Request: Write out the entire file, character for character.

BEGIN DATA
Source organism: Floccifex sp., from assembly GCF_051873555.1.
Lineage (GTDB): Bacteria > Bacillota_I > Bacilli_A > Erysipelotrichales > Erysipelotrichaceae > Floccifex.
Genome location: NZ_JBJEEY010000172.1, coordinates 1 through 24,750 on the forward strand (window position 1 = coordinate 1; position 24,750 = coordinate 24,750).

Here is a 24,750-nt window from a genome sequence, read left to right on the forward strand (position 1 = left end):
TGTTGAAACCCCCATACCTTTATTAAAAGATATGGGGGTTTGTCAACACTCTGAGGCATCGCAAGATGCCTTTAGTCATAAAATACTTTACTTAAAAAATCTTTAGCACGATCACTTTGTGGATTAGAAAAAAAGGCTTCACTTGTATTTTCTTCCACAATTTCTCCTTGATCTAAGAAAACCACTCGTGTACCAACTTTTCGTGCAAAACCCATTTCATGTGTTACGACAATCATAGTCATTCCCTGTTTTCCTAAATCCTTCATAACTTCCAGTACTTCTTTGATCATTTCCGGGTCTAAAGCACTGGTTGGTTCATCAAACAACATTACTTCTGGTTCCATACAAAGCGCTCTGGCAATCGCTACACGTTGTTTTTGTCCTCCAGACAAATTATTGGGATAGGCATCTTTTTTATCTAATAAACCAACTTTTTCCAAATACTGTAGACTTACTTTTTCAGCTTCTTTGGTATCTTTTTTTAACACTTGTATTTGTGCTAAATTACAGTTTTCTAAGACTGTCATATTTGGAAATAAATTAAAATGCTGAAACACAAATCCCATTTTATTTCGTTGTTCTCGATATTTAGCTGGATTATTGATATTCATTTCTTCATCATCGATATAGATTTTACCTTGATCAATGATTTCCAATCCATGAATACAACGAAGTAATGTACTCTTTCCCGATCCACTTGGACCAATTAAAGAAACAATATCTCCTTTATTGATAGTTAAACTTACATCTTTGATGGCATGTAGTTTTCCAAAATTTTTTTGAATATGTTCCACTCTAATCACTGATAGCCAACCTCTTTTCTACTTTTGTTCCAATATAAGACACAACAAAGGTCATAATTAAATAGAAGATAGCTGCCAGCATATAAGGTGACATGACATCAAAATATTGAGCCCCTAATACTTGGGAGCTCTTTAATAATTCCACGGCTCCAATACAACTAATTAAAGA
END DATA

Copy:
Source organism: Floccifex sp., from assembly GCF_051873555.1.
Lineage (GTDB): Bacteria > Bacillota_I > Bacilli_A > Erysipelotrichales > Erysipelotrichaceae > Floccifex.
Genome location: NZ_JBJEEY010000172.1, coordinates 1 through 24,750 on the forward strand (window position 1 = coordinate 1; position 24,750 = coordinate 24,750).

Here is a 24,750-nt window from a genome sequence, read left to right on the forward strand (position 1 = left end):
TGTTGAAACCCCCATACCTTTATTAAAAGATATGGGGGTTTGTCAACACTCTGAGGCATCGCAAGATGCCTTTAGTCATAAAATACTTTACTTAAAAAATCTTTAGCACGATCACTTTGTGGATTAGAAAAAAAGGCTTCACTTGTATTTTCTTCCACAATTTCTCCTTGATCTAAGAAAACCACTCGTGTACCAACTTTTCGTGCAAAACCCATTTCATGTGTTACGACAATCATAGTCATTCCCTGTTTTCCTAAATCCTTCATAACTTCCAGTACTTCTTTGATCATTTCCGGGTCTAAAGCACTGGTTGGTTCATCAAACAACATTACTTCTGGTTCCATACAAAGCGCTCTGGCAATCGCTACACGTTGTTTTTGTCCTCCAGACAAATTATTGGGATAGGCATCTTTTTTATCTAATAAACCAACTTTTTCCAAATACTGTAGACTTACTTTTTCAGCTTCTTTGGTATCTTTTTTTAACACTTGTATTTGTGCTAAATTACAGTTTTCTAAGACTGTCATATTTGGAAATAAATTAAAATGCTGAAACACAAATCCCATTTTATTTCGTTGTTCTCGATATTTAGCTGGATTATTGATATTCATTTCTTCATCATCGATATAGATTTTACCTTGATCAATGATTTCCAATCCATGAATACAACGAAGTAATGTACTCTTTCCCGATCCACTTGGACCAATTAAAGAAACAATATCTCCTTTATTGATAGTTAAACTTACATCTTTGATGGCATGTAGTTTTCCAAAATTTTTTTGAATATGTTCCACTCTAATCACTGATAGCCAACCTCTTTTCTACTTTTGTTCCAATATAAGACACAACAAAGGTCATAATTAAATAGAAGATAGCTGCCAGCATATAAGGTGACATGACATCAAAATATTGAGCCCCTAATACTTGGGAGCTCTTTAATAATTCCACGGCTCCAATACAACTAATTAAAGA